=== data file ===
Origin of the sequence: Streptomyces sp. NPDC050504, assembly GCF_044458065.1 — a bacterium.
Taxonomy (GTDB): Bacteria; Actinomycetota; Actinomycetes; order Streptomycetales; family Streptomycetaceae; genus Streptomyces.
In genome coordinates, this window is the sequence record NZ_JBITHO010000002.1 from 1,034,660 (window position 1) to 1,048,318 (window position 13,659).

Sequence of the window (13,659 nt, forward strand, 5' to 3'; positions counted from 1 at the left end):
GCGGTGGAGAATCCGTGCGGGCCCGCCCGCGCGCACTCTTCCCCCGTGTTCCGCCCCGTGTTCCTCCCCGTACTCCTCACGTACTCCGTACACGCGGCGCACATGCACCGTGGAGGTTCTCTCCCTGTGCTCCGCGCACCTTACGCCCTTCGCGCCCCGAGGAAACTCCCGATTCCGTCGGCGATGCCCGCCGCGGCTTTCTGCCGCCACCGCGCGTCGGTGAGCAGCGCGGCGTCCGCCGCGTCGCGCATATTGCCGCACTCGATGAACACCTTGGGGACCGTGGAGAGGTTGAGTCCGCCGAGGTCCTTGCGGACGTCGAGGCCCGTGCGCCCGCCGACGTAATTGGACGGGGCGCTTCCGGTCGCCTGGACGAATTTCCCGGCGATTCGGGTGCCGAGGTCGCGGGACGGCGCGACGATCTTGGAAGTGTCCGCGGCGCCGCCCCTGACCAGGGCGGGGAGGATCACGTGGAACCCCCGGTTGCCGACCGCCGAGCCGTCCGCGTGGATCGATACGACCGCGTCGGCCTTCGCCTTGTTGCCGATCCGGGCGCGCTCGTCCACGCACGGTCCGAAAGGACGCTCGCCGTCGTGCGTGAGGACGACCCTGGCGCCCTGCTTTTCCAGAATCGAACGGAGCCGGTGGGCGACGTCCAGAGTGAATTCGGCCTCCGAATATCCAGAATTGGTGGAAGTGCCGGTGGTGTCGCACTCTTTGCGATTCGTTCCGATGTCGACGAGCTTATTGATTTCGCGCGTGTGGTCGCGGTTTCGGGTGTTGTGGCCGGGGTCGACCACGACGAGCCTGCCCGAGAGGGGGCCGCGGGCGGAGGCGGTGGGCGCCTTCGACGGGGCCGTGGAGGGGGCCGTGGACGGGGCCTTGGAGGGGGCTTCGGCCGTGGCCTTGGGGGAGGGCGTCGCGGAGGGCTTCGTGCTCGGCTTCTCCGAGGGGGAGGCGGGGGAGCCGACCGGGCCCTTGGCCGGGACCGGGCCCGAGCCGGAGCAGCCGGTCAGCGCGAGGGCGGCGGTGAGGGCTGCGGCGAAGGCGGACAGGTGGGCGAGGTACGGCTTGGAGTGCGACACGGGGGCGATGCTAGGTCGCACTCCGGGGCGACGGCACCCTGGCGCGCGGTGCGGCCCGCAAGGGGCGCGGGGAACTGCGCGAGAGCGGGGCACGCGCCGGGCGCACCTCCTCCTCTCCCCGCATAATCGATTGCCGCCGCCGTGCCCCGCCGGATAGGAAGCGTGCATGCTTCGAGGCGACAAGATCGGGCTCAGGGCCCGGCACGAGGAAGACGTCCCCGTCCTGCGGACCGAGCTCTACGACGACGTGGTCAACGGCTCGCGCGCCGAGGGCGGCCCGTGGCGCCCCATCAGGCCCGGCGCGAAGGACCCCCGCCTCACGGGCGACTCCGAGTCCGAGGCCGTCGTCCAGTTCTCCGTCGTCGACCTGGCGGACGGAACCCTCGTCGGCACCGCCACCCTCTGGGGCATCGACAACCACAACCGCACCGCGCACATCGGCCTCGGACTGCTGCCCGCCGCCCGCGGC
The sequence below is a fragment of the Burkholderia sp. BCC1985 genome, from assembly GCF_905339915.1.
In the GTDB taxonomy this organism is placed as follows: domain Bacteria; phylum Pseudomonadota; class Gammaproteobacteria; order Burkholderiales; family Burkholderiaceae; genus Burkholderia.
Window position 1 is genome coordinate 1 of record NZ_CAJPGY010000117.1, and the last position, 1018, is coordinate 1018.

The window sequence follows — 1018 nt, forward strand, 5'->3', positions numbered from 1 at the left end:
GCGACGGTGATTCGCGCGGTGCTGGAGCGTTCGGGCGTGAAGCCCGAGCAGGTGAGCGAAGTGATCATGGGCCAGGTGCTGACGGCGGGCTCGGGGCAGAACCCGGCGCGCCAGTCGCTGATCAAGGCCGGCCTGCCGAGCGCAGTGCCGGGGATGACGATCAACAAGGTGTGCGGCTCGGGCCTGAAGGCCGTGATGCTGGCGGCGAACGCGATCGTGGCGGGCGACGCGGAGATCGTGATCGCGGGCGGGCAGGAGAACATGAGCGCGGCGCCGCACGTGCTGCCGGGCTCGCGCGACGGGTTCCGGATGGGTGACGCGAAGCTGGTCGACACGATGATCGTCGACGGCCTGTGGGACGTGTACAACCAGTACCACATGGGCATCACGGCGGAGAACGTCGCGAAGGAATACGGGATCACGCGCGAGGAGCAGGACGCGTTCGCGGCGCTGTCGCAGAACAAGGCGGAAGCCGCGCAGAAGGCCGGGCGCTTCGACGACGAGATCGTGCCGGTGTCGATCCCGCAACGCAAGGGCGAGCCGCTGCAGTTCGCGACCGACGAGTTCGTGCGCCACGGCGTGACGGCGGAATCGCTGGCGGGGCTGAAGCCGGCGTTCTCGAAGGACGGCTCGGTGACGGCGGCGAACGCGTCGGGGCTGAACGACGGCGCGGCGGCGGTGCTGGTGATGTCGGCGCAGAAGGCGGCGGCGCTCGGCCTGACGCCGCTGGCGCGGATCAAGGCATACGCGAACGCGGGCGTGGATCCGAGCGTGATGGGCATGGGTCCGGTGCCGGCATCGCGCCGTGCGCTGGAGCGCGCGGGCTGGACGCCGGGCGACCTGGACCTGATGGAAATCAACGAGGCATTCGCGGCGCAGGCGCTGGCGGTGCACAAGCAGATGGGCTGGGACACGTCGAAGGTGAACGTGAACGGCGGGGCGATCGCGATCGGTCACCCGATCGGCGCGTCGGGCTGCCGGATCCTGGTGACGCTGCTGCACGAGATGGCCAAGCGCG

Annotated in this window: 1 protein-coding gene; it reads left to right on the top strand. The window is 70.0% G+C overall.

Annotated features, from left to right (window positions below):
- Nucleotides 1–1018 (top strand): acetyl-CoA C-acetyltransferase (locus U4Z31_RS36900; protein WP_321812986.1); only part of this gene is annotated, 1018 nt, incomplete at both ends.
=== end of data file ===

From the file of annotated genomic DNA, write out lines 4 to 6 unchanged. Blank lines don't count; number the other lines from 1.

Sequence of the window (13,659 nt, forward strand, 5' to 3'; positions counted from 1 at the left end):
GCGGTGGAGAATCCGTGCGGGCCCGCCCGCGCGCACTCTTCCCCCGTGTTCCGCCCCGTGTTCCTCCCCGTACTCCTCACGTACTCCGTACACGCGGCGCACATGCACCGTGGAGGTTCTCTCCCTGTGCTCCGCGCACCTTACGCCCTTCGCGCCCCGAGGAAACTCCCGATTCCGTCGGCGATGCCCGCCGCGGCTTTCTGCCGCCACCGCGCGTCGGTGAGCAGCGCGGCGTCCGCCGCGTCGCGCATATTGCCGCACTCGATGAACACCTTGGGGACCGTGGAGAGGTTGAGTCCGCCGAGGTCCTTGCGGACGTCGAGGCCCGTGCGCCCGCCGACGTAATTGGACGGGGCGCTTCCGGTCGCCTGGACGAATTTCCCGGCGATTCGGGTGCCGAGGTCGCGGGACGGCGCGACGATCTTGGAAGTGTCCGCGGCGCCGCCCCTGACCAGGGCGGGGAGGATCACGTGGAACCCCCGGTTGCCGACCGCCGAGCCGTCCGCGTGGATCGATACGACCGCGTCGGCCTTCGCCTTGTTGCCGATCCGGGCGCGCTCGTCCACGCACGGTCCGAAAGGACGCTCGCCGTCGTGCGTGAGGACGACCCTGGCGCCCTGCTTTTCCAGAATCGAACGGAGCCGGTGGGCGACGTCCAGAGTGAATTCGGCCTCCGAATATCCAGAATTGGTGGAAGTGCCGGTGGTGTCGCACTCTTTGCGATTCGTTCCGATGTCGACGAGCTTATTGATTTCGCGCGTGTGGTCGCGGTTTCGGGTGTTGTGGCCGGGGTCGACCACGACGAGCCTGCCCGAGAGGGGGCCGCGGGCGGAGGCGGTGGGCGCCTTCGACGGGGCCGTGGAGGGGGCCGTGGACGGGGCCTTGGAGGGGGCTTCGGCCGTGGCCTTGGGGGAGGGCGTCGCGGAGGGCTTCGTGCTCGGCTTCTCCGAGGGGGAGGCGGGGGAGCCGACCGGGCCCTTGGCCGGGACCGGGCCCGAGCCGGAGCAGCCGGTCAGCGCGAGGGCGGCGGTGAGGGCTGCGGCGAAGGCGGACAGGTGGGCGAGGTACGGCTTGGAGTGCGACACGGGGGCGATGCTAGGTCGCACTCCGGGGCGACGGCACCCTGGCGCGCGGTGCGGCCCGCAAGGGGCGCGGGGAACTGCGCGAGAGCGGGGCACGCGCCGGGCGCACCTCCTCCTCTCCCCGCATAATCGATTGCCGCCGCCGTGCCCCGCCGGATAGGAAGCGTGCATGCTTCGAGGCGACAAGATCGGGCTCAGGGCCCGGCACGAGGAAGACGTCCCCGTCCTGCGGACCGAGCTCTACGACGACGTGGTCAACGGCTCGCGCGCCGAGGGCGGCCCGTGGCGCCCCATCAGGCCCGGCGCGAAGGACCCCCGCCTCACGGGCGACTCCGAGTCCGAGGCCGTCGTCCAGTTCTCCGTCGTCGACCTGGCGGACGGAACCCTCGTCGGCACCGCCACCCTCTGGGGCATCGACAACCACAACCGCACCGCGCACATCGGCCTCGGACTGCTGCCCGCCGCCCGCGGC
The sequence below is a fragment of the Burkholderia sp. BCC1985 genome, from assembly GCF_905339915.1.